October 27, 2020 – A CMS program that provides long-term care for seniors in need of support services used telehealth to keep those connections going during the coronavirus pandemic.
The success was charted in a recent study that could serve as a blueprint for new programs that use connected health to improve home-based care and remote patient monitoring, thus keeping seniors out of nursing homes and assisted living facilities.
The study focuses on the 30-year-old PACE (Program for All-inclusive Care for the Elderly) program, created by the Centers for Medicare & Medicaid Services for seniors who need long-term support services (LTSS), or a nursing home level of care. Developed as a capitated model of care for dual-eligible beneficiaries (ninety percent are dual eligible), it provides all necessary medical care, therapies, long term care and services, meals, socialization, transportation, day center services and activities.
There are currently 135 PACE programs in 31 states, enrolling between 50 and 3,000 patients, for a total of more than 54,000 seniors served. The programs are based in a care center and feature an interdisciplinary care team (IDT) of primary care physicians, nurses, therapists, social workers, dieticians, home care professionals and others and offers a variety of services on-site and in the home.
PACE programs have traditionally shied away from telehealth and mHealth because of the in-person, hands-on approach of the care provided, but some programs have recently started using tools and platforms aimed at improving remote patient monitoring and giving patients and providers and opportunity to connect at any time.
That interest was sparked by the coronavirus pandemic.
The study, conducted by the National PACE Association, Altarum and Fallon Health, found that many PACE programs faced a crisis earlier this year when the pandemic curbed in-person care, and that many used telehealth to keep the program going.
“Early in the pandemic, faced with COVID-infected and COVID-suspected participants – and operating with very little direct guidance from the federal and state governments – quick-thinking PACE programs took advantage of their flexibility to redesign service delivery rapidly,” the report stated. “Information gathered by NPA indicated that most programs quickly adopted a greater use of telehealth, though use of video technology was limited to some degree by the capabilities and income level of participants and families. Others made a variety of rapid, effective adaptations to their care and support protocols to serve and protect their frail elders that are described here.”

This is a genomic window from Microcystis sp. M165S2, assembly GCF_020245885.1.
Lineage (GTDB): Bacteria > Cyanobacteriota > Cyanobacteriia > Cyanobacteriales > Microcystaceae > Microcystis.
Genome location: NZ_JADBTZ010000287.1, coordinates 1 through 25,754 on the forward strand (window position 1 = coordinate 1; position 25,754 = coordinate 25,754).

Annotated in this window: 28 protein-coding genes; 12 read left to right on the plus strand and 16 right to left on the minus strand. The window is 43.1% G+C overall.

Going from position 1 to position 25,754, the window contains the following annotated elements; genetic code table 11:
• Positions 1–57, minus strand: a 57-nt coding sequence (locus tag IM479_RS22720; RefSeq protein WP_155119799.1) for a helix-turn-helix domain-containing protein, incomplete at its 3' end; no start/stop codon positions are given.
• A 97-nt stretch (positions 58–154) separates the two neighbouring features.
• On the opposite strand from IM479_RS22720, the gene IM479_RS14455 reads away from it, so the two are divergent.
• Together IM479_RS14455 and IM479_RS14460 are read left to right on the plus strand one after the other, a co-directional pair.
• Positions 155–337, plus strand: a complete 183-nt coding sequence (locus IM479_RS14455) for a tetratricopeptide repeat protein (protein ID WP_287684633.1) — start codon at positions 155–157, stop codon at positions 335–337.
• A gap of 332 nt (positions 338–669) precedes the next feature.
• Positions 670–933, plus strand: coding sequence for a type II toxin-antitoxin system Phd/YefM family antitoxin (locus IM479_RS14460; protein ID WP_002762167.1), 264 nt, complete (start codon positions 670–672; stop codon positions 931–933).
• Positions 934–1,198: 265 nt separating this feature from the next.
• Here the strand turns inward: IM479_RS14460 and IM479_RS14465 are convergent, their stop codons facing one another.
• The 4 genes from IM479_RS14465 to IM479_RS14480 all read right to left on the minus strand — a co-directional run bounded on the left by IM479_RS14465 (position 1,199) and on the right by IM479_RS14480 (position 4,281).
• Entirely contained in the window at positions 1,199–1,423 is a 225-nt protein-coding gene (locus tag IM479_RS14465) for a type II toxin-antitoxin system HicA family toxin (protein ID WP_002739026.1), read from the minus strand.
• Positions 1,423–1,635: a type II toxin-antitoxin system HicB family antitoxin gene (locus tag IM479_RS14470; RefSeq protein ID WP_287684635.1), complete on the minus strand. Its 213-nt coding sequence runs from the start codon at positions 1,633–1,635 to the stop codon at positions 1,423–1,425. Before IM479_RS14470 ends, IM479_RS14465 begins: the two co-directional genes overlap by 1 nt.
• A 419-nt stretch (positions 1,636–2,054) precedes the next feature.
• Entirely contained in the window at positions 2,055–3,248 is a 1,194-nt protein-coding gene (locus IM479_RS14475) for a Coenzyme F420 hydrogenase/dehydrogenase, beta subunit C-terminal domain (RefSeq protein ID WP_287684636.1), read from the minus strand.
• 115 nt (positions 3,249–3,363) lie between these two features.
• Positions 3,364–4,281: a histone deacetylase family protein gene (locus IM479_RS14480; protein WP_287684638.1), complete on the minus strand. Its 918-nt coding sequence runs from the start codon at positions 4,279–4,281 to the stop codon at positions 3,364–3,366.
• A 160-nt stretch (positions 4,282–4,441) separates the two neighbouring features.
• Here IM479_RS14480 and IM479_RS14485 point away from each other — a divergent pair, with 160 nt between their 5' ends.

One example is Piedmont Health Seniorcare in Raleigh-Durham, NC, which coordinated care via Zoom meetings and conducted some visits by phone. They also used wireless mHealth devices like blood pressure cuffs and scales to keep tabs on patients at home, deployed tablets at the PACE center to remote consults and virtual visits, and even converted a van into a mobile health units to conduct exams at some homes.
The upshot is that PACE programs could use telehealth and mHealth to facilitate care when in-person sessions are not feasible.
“Like many other Medicare and Medicaid providers, PACE has also further embraced telehealth – a development that is likely to accelerate,” the report concludes. “Traditionally, PACE has relied heavily on face-to-face interactions and interventions with participants. Now, PACE organizations are quickly transforming to best meet the evolving needs of their participants, whose own circumstances have changed due to COVID-19 – both by figuring out how to field a more comprehensive array of services in participants’ homes more frequently, and by adapting the PACE center itself for different uses.”
These experiences could also serve as a model for care after the pandemic. In October of 2019, Congress passed the PACE Innovation Act, which allows for pilot programs to develop a “PACE 2.0” model that includes innovations to serve more seniors and a wider range of people with care needs. According to the NPA, “the project will support the development of strategies to scale PACE operations and spread the model to more communities.”
While the pandemic has affected those plans, those programs who are using telehealth could help shape the PACE 2.0 program of the future.
“Providing services successfully now and in the future will require thinking creatively about how to field innovative, flexible, highly coordinated care as circumstances change, emphasizing the use of existing resources and assets,” the study concludes. “Such systems must be cost-effective, integrated with medical and social supports, and readily accessible to large numbers of older adults living in the community. In short, the US is being challenged to create on-ramps to comprehensive, safe community care that is scaled to handle the US ‘age wave’ – which has now arrived. PACE can be an important part of the answer.”